22.03.2019 - 28.03.2019 32 °C
We arrived in Jaipur last Friday. After the madness of Varanasi we were looking forward to the next two stops on our route, Jaipur & Rishikesh. Jaipur is the capital of the state known as Rajasthan and like most of India it is chaotic in many places. However the city is colourful and has a Northern Africa feel to it. You wouldn't have to go very far to find camels and we did spot a few elephants. We were thrilled to see that there are traffics lights and in some places pedestrian foot paths! Oh how we missed you both.
Amber Fort was the first attraction on our list, a magnificent and formidable fort. Many regard it as a great example of Rajasthan's architecture. The palace complex is built from pale yellow and pink sandstone and white marble. It reminded me a little of the palace from Indian Jones & The Temple of Doom and we really enjoyed it. You can take an elephant ride but we chose not to.
The following day we visited Gaitor, an ancient tomb belonging to many maharajas (kings).
We also dropped by the Hawa Mahal, an 18th century palace constructed of red and pink sandstone. The City Palace is covered in pink too, they love it in Jaipur!
Jaipur is well known for good food and along with Bagan in Myanmar it's been our favourite stop for food. We particularly loved the Peacock Rooftop Restaurant, dining under the stars with excellent yet inexpensive cuisine, nicely themed in an Indian style and with live musicians. We had relatively high expectations of Jaipur based on what we had read and overall we were very happy with the three nights we had here.
On Monday we flew north to Dehradun, a mountainous region and the capital of the state Uttarakhand. From there we took a taxi about one hour south-east to a town called Rishikesh. Rishikesh is located at the foot of the Himalayas and is known as the yoga capital of the world. Just over 100,000 people live here and we were really looking forward to having a few days peace and quiet. Unfortunately however most people are condensed within the same area so we've still been listening to non stop beeping of the horns for the most part!
It turns out the hotel we had initially booked looked nothing like its pictures on Booking.com. We were under the impression it was a new hotel hence there were no reviews (not even a negative one) and lesson learned, we'll never book a place without reviews again! The hotel appeared to be under construction but in reality it hadn't been given any attention in years. We were very skeptical when we arrived and that skepicism quickly converted into an 'absolutely not' when we inspected the room. The staff must have heard this many times and had no issues letting us cancel for free. We quickly booked another online and all was well. We decided to pick a place in the heart of the action. Check out the picture below, it's the view we had from our room, and one of the best room views we've ever had.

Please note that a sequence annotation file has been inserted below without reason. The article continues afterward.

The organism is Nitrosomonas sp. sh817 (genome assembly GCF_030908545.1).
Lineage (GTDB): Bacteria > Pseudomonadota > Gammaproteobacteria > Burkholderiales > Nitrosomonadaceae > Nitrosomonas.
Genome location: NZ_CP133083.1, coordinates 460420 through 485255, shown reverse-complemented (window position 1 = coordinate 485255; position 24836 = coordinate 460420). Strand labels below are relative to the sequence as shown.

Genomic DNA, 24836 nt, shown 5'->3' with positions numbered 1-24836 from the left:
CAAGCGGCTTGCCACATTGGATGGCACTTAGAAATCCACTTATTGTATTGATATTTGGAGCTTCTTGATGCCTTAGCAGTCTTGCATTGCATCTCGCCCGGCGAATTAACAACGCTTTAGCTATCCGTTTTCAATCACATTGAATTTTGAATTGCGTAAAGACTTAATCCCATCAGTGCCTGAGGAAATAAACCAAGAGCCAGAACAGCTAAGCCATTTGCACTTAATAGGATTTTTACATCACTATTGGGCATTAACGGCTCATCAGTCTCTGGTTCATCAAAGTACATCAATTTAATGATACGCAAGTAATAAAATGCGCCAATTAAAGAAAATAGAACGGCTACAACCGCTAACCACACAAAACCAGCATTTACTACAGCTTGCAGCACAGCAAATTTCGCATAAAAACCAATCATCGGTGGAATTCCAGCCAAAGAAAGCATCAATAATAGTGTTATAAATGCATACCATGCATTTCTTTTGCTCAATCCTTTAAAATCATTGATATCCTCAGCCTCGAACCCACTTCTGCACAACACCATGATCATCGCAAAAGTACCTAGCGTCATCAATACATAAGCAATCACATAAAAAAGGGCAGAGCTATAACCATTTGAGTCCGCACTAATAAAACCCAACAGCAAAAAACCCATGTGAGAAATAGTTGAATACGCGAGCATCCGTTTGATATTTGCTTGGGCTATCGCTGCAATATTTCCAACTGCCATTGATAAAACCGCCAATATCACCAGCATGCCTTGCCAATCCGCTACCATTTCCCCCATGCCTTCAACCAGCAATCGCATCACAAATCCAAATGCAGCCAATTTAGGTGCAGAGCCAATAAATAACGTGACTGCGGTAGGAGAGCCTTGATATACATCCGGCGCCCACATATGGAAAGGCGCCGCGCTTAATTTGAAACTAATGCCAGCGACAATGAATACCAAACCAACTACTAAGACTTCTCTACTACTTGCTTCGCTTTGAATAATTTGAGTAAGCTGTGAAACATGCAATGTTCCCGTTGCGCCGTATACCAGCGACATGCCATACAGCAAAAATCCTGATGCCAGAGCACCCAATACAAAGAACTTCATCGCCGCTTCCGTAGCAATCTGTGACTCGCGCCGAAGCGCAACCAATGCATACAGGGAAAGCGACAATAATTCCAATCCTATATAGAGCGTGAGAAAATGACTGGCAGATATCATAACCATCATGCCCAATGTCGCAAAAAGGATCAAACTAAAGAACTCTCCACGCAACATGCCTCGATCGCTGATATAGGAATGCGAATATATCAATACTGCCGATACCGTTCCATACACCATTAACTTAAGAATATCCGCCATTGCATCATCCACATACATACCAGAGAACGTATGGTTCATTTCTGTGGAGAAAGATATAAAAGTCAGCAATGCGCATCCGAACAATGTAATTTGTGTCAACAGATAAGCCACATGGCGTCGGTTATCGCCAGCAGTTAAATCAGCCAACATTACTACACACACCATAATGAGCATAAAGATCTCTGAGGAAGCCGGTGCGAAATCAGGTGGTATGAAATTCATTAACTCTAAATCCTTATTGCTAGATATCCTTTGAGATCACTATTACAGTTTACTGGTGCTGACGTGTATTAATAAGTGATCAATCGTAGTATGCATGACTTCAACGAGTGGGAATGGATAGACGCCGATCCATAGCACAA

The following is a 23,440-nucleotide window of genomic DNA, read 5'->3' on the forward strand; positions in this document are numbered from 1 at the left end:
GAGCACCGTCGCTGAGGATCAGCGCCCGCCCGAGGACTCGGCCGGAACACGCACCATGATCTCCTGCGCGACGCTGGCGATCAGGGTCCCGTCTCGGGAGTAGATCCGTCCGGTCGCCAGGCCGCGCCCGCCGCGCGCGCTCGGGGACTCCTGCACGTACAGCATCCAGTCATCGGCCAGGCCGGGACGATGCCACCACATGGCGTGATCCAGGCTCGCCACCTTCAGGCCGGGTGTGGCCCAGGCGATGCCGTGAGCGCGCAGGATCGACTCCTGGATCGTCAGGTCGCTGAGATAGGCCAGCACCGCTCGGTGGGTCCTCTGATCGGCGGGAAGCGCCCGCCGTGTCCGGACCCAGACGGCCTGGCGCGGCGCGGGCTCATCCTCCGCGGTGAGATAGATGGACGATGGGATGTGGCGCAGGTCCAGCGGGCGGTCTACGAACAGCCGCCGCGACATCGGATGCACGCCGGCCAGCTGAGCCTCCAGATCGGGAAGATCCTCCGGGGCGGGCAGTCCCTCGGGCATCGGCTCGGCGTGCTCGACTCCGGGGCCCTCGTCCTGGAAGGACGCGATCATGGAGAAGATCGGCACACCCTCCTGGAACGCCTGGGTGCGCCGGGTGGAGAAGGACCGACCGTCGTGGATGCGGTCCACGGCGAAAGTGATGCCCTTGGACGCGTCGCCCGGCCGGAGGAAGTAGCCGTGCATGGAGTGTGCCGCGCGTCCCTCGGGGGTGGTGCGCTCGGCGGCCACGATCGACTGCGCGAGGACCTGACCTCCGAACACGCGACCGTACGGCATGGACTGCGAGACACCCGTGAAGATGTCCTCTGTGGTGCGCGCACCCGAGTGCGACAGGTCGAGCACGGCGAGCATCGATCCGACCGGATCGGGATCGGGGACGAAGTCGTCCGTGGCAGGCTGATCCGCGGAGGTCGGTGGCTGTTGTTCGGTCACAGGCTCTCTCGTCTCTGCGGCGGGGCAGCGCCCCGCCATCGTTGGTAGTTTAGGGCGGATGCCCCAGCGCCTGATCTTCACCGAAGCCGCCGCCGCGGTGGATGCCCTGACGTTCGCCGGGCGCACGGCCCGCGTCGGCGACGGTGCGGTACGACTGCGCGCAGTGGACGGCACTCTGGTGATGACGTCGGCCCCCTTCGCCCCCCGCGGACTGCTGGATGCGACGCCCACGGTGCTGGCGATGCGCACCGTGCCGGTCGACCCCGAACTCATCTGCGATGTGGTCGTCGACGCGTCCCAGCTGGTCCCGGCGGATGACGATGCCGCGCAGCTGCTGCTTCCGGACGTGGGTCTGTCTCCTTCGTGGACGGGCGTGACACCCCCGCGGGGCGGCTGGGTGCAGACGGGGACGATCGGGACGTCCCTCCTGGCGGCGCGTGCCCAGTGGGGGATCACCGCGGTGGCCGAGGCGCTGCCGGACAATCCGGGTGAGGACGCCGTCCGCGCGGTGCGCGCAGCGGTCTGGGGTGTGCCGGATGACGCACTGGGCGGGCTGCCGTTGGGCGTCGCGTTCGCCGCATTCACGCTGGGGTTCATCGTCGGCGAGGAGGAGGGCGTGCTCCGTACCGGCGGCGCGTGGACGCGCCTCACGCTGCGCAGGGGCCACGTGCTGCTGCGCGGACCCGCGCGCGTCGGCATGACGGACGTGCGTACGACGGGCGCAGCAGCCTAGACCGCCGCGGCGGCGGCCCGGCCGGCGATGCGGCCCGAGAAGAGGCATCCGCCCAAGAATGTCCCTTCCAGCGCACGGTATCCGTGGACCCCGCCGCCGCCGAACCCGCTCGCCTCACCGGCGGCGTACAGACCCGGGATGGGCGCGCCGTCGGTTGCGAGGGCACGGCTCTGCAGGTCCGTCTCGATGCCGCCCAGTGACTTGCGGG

Rishikesh is meant to be one of best places you can find for yoga it certainly is hippie central. All the hippie stereotypes you've ever seen were all gathered here together in a town where fish, meat and alcohol are banned and there are an abundance of yoga and meditation classes available on the hour. I've never seen a 'chakra healing' class before and there are many here. In fact we literally missed a very important annual global yoga festival by about two weeks. It's probably for the best. Having said that, we can be pretty quirky ourselves and this was completely different to any other stop we've had. Aside from the yoga and hippies, Rishikesh is one of the most naturally beautiful places in India and also well known for having great white water rafting. And this is what attracted us.
On Tuesday we enjoyed our favourite activity so far, rafting 15km with a group of really fun Indians down the Ganges river. Unlike Varanasi where the river is highly polluted it is very clean in comparison and although cold we enjoyed swimming in it during the rafting session. The water is physically so much closer to its source in the Himalayas and is appears as a beautiful emerald green colour. We could look at it all day.
We both love nature and the next day we booked a day long trek with a local guide. We began at one of the highest points overlooking the entire area and from there we got our first glimpse of the Himalayan mountains.
We spent hours walking and taking in the views. Near the end we were able to take a dip in the local waterfall. It's not as cold as the Ganges but certainly refreshing enough and a perfect escape from the heat on your back.
That evening we took part in our first ever meditation class. You know, to see what the fuss was all about. It would have been rude not to, right? We tried an introductory class. We've no photos to show you but I can tell you our teacher was as quirky as you'd hope for. We focussed mostly on breathing techniques and after an hour we both felt so relaxed, our minds floating away to the sounds of chanting in the distance and ancient bells being rung every so often. Perhaps we shouldn't have been so judgement after all? There's a part of me that would love to spend a week in Tibet with buddhist monks embracing more of my spiritual side. Maybe one day I'll shave my head and buy some robes. There are a number of Hindu statues dedicated to the gods in Rishikesh and we were lucky enough to stumble upon a dancing ritual in the town by one of them.
I'm afraid we only lasted two full days without meat and on the evening of the third we took a tuk tuk 30 minutes outside of the town for some chicken, fish and a few drinks. Bad wannabe temporary vegans! Rishikesh has been the highlight of our entire trip so far. We loved it. Today we head south once more, this time to the country's capital New Dehli. We've got four nights left in India before we depart for Nepal.